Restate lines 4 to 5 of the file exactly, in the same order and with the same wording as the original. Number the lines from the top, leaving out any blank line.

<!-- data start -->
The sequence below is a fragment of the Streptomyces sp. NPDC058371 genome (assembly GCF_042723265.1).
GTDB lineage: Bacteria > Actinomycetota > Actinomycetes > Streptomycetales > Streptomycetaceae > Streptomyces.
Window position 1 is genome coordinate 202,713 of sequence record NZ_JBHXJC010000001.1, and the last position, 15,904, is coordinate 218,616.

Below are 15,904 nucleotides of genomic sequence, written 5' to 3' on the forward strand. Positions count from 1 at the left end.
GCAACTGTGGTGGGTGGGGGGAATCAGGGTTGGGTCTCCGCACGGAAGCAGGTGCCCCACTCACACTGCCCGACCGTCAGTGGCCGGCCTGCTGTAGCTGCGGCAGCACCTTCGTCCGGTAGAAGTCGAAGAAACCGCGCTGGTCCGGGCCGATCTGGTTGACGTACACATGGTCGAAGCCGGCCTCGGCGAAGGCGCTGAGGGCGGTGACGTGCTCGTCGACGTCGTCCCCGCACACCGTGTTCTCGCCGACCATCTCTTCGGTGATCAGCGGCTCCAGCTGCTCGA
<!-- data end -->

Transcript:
Below are 15,904 nucleotides of genomic sequence, written 5' to 3' on the forward strand. Positions count from 1 at the left end.
GCAACTGTGGTGGGTGGGGGGAATCAGGGTTGGGTCTCCGCACGGAAGCAGGTGCCCCACTCACACTGCCCGACCGTCAGTGGCCGGCCTGCTGTAGCTGCGGCAGCACCTTCGTCCGGTAGAAGTCGAAGAAACCGCGCTGGTCCGGGCCGATCTGGTTGACGTACACATGGTCGAAGCCGGCCTCGGCGAAGGCGCTGAGGGCGGTGACGTGCTCGTCGACGTCGTCCCCGCACACCGTGTTCTCGCCGACCATCTCTTCGGTGATCAGCGGCTCCAGCTGCTCGA